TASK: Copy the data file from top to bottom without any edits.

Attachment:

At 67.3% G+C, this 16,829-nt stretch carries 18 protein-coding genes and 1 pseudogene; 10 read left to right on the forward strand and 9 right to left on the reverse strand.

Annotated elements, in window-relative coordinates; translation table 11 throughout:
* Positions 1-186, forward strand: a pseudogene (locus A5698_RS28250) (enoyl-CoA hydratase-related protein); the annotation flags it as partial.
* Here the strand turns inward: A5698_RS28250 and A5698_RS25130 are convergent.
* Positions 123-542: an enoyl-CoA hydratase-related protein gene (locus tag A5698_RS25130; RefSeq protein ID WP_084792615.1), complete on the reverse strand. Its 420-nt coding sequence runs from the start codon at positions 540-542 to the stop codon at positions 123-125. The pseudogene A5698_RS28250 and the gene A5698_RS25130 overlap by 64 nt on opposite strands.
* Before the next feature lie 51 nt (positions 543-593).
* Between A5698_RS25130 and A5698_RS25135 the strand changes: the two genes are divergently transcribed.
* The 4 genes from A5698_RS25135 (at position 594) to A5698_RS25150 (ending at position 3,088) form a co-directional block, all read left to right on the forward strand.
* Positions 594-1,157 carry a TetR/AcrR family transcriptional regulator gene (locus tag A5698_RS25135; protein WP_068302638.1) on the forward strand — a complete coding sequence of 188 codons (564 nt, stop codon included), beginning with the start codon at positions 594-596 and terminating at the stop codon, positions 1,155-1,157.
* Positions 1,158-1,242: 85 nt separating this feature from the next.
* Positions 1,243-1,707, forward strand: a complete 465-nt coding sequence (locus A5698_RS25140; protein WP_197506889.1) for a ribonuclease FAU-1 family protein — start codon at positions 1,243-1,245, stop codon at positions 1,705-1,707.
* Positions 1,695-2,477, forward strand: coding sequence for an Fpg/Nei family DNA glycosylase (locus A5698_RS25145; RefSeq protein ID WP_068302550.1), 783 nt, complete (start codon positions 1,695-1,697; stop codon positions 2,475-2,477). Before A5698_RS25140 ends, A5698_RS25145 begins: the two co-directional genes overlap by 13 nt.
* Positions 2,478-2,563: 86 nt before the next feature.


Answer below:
At 67.3% G+C, this 16,829-nt stretch carries 18 protein-coding genes and 1 pseudogene; 10 read left to right on the forward strand and 9 right to left on the reverse strand.

Annotated elements, in window-relative coordinates; translation table 11 throughout:
* Positions 1-186, forward strand: a pseudogene (locus A5698_RS28250) (enoyl-CoA hydratase-related protein); the annotation flags it as partial.
* Here the strand turns inward: A5698_RS28250 and A5698_RS25130 are convergent.
* Positions 123-542: an enoyl-CoA hydratase-related protein gene (locus tag A5698_RS25130; RefSeq protein ID WP_084792615.1), complete on the reverse strand. Its 420-nt coding sequence runs from the start codon at positions 540-542 to the stop codon at positions 123-125. The pseudogene A5698_RS28250 and the gene A5698_RS25130 overlap by 64 nt on opposite strands.
* Before the next feature lie 51 nt (positions 543-593).
* Between A5698_RS25130 and A5698_RS25135 the strand changes: the two genes are divergently transcribed.
* The 4 genes from A5698_RS25135 (at position 594) to A5698_RS25150 (ending at position 3,088) form a co-directional block, all read left to right on the forward strand.
* Positions 594-1,157 carry a TetR/AcrR family transcriptional regulator gene (locus tag A5698_RS25135; protein WP_068302638.1) on the forward strand — a complete coding sequence of 188 codons (564 nt, stop codon included), beginning with the start codon at positions 594-596 and terminating at the stop codon, positions 1,155-1,157.
* Positions 1,158-1,242: 85 nt separating this feature from the next.
* Positions 1,243-1,707, forward strand: a complete 465-nt coding sequence (locus A5698_RS25140; protein WP_197506889.1) for a ribonuclease FAU-1 family protein — start codon at positions 1,243-1,245, stop codon at positions 1,705-1,707.
* Positions 1,695-2,477, forward strand: coding sequence for an Fpg/Nei family DNA glycosylase (locus A5698_RS25145; RefSeq protein ID WP_068302550.1), 783 nt, complete (start codon positions 1,695-1,697; stop codon positions 2,475-2,477). Before A5698_RS25140 ends, A5698_RS25145 begins: the two co-directional genes overlap by 13 nt.
* Positions 2,478-2,563: 86 nt before the next feature.